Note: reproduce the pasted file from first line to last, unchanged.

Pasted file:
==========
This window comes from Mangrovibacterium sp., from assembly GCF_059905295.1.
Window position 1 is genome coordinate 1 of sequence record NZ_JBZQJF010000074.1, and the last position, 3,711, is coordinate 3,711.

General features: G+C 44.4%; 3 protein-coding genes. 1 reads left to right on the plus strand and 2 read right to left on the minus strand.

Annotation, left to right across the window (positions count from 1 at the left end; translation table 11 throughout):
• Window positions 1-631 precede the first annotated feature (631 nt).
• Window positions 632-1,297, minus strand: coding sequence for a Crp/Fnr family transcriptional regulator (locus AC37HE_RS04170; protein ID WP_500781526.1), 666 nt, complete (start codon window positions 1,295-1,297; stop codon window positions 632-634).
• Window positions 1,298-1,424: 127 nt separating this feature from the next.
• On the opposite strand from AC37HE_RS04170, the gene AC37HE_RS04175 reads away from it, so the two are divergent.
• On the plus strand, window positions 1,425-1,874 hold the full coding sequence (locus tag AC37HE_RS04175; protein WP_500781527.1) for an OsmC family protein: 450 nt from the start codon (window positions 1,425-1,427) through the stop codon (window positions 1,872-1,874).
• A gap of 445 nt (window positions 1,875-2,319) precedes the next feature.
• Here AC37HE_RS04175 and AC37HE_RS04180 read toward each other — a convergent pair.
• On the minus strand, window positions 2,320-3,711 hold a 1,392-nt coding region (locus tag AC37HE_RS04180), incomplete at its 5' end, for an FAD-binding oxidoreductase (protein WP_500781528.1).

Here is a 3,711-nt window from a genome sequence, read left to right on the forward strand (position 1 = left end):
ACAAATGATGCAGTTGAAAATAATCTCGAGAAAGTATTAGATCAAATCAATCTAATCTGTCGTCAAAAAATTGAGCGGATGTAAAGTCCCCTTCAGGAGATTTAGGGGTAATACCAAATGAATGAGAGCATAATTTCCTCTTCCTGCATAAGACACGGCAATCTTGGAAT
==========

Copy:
This window comes from Mangrovibacterium sp., from assembly GCF_059905295.1.
Window position 1 is genome coordinate 1 of sequence record NZ_JBZQJF010000074.1, and the last position, 3,711, is coordinate 3,711.

General features: G+C 44.4%; 3 protein-coding genes. 1 reads left to right on the plus strand and 2 read right to left on the minus strand.

Annotation, left to right across the window (positions count from 1 at the left end; translation table 11 throughout):
• Window positions 1-631 precede the first annotated feature (631 nt).
• Window positions 632-1,297, minus strand: coding sequence for a Crp/Fnr family transcriptional regulator (locus AC37HE_RS04170; protein ID WP_500781526.1), 666 nt, complete (start codon window positions 1,295-1,297; stop codon window positions 632-634).
• Window positions 1,298-1,424: 127 nt separating this feature from the next.
• On the opposite strand from AC37HE_RS04170, the gene AC37HE_RS04175 reads away from it, so the two are divergent.
• On the plus strand, window positions 1,425-1,874 hold the full coding sequence (locus tag AC37HE_RS04175; protein WP_500781527.1) for an OsmC family protein: 450 nt from the start codon (window positions 1,425-1,427) through the stop codon (window positions 1,872-1,874).
• A gap of 445 nt (window positions 1,875-2,319) precedes the next feature.
• Here AC37HE_RS04175 and AC37HE_RS04180 read toward each other — a convergent pair.
• On the minus strand, window positions 2,320-3,711 hold a 1,392-nt coding region (locus tag AC37HE_RS04180), incomplete at its 5' end, for an FAD-binding oxidoreductase (protein WP_500781528.1).

Here is a 3,711-nt window from a genome sequence, read left to right on the forward strand (position 1 = left end):
ACAAATGATGCAGTTGAAAATAATCTCGAGAAAGTATTAGATCAAATCAATCTAATCTGTCGTCAAAAAATTGAGCGGATGTAAAGTCCCCTTCAGGAGATTTAGGGGTAATACCAAATGAATGAGAGCATAATTTCCTCTTCCTGCATAAGACACGGCAATCTTGGAAT